I just posted this thread on the English Teachers Chatboard. Hopefully someone responds...
"Visual Arts in the Literary Study of Where the Red Fern Grows"
I am a senior English Teaching student at Brigham Young University, and I am currently taking a class that focuses on writing about literature in the digital age. This class have given me the opportunity to research aspects of an independently chosen novel that are relevant to me. As a future teacher of language arts, I wanted to focus on an old childhood favorite, Where the Red Fern Grows.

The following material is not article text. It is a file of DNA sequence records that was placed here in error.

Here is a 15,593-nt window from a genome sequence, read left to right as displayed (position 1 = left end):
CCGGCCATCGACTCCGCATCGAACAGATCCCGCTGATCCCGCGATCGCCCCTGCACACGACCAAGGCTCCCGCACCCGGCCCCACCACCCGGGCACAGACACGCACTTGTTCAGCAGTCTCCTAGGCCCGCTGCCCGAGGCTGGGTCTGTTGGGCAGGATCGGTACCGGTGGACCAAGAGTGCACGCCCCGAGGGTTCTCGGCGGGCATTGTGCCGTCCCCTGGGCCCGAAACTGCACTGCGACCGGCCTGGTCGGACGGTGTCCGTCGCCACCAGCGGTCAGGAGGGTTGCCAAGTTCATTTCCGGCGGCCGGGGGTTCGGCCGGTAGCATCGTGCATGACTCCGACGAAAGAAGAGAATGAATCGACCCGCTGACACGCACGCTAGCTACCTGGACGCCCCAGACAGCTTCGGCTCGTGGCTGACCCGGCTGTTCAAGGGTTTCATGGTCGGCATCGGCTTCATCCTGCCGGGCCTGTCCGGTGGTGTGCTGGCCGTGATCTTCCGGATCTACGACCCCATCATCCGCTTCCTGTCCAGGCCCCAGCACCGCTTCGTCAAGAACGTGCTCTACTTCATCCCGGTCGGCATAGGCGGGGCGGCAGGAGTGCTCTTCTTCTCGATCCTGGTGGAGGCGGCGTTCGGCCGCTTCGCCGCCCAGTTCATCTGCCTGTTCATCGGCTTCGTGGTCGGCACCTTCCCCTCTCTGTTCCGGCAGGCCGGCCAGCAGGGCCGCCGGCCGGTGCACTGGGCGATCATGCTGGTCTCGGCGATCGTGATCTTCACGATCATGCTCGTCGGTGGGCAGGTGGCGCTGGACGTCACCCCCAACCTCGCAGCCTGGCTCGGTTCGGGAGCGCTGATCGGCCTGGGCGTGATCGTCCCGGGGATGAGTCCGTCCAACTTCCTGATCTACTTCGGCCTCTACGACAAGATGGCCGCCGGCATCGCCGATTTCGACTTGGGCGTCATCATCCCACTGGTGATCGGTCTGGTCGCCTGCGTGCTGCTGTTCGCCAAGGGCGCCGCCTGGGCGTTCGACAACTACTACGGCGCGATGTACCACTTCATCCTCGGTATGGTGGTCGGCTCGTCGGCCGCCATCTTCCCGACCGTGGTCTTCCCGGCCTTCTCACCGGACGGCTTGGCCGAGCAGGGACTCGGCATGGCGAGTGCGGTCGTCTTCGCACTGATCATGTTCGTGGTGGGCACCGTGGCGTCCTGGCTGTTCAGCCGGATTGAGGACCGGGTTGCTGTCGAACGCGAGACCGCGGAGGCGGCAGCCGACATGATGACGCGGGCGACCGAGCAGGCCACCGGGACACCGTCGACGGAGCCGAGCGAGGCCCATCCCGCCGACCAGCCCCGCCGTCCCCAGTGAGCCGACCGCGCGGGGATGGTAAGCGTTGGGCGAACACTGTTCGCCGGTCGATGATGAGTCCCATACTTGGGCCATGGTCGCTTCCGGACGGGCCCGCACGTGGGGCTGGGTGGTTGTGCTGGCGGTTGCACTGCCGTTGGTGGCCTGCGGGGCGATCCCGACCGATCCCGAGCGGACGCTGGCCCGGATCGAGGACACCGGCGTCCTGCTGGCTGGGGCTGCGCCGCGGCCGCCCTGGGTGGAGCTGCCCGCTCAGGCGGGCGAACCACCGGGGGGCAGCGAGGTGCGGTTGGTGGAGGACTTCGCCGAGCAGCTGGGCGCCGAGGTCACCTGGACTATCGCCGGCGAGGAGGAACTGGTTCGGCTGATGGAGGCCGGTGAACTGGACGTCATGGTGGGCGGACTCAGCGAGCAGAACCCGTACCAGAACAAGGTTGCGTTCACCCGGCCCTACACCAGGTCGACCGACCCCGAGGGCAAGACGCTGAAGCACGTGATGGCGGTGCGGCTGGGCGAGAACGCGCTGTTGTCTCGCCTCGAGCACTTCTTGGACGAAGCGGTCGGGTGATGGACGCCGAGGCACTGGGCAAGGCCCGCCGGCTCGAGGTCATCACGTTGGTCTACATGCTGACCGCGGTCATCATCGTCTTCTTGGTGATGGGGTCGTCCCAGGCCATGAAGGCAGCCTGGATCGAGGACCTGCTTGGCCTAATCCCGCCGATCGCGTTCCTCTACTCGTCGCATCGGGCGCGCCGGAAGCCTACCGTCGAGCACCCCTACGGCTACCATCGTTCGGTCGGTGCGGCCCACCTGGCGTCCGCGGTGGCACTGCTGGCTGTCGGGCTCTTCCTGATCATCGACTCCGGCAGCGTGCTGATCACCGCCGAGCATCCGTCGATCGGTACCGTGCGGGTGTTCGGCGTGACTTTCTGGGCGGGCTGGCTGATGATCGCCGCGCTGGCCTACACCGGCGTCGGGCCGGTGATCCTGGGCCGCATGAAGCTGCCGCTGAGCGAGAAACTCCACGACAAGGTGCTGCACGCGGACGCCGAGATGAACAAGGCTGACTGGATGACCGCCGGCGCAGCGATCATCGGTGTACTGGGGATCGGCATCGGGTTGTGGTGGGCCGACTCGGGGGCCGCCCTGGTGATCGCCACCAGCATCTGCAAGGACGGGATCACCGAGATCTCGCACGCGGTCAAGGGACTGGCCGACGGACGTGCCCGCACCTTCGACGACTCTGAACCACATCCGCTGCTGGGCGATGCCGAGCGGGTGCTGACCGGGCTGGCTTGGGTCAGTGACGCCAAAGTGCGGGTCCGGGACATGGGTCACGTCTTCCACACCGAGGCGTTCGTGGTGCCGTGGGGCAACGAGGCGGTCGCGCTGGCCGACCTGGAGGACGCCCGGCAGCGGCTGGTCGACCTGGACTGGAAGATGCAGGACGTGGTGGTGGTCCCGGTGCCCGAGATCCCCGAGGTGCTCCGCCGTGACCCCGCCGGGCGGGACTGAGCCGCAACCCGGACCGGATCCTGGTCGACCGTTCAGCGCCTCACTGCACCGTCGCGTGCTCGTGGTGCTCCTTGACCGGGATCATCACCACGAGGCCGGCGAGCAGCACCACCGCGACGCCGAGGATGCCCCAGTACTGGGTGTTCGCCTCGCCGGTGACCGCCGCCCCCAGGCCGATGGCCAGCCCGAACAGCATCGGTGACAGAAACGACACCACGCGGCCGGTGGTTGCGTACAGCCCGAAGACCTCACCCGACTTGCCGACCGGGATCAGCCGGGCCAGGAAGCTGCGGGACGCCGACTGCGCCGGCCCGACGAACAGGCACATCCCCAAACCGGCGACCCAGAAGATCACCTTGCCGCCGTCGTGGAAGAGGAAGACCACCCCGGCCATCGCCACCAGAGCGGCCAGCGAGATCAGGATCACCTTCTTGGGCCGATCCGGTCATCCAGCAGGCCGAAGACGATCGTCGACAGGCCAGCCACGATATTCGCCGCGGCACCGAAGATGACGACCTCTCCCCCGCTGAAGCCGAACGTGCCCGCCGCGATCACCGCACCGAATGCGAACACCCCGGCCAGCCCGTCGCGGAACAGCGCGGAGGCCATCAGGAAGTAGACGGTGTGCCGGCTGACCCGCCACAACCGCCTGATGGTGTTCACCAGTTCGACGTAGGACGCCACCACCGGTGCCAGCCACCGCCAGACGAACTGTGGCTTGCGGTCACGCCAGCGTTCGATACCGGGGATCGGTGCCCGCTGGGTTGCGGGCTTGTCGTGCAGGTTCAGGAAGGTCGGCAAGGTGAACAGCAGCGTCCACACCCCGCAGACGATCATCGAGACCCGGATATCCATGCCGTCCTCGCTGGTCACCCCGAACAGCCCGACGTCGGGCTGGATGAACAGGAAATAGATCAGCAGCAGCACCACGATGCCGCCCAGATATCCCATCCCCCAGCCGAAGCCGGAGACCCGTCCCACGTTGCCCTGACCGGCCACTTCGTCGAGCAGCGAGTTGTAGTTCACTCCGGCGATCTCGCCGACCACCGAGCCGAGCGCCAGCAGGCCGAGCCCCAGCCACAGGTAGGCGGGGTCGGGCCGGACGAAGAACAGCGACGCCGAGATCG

Through my research I have become highly interested in visual interactions with the text; that is, I have come to believe that a language-only reaction to Where the Red Fern Grows (a written or oral response) falls flat when compared with visual arts reactions. Written responses (including Facebook and Twitter feeds) are often, "It is such a sad book." Visual responses, I have found, are much richer. (See http://picturebookreport.com/category/where-the-red-fern-grows/).
Now, here is what I would like to know. Have any of you had any experience with teaching Where the Red Fern Grows in your English or language arts classroom? Did you incorporate any visual arts into the lesson plan (including pictures (painted, taken by a camera, whatever), sculptures, videos, etc.)? Was it beneficial in the students' interaction with the story? Any thoughts, ideas, or experiences will be greatly appreciated.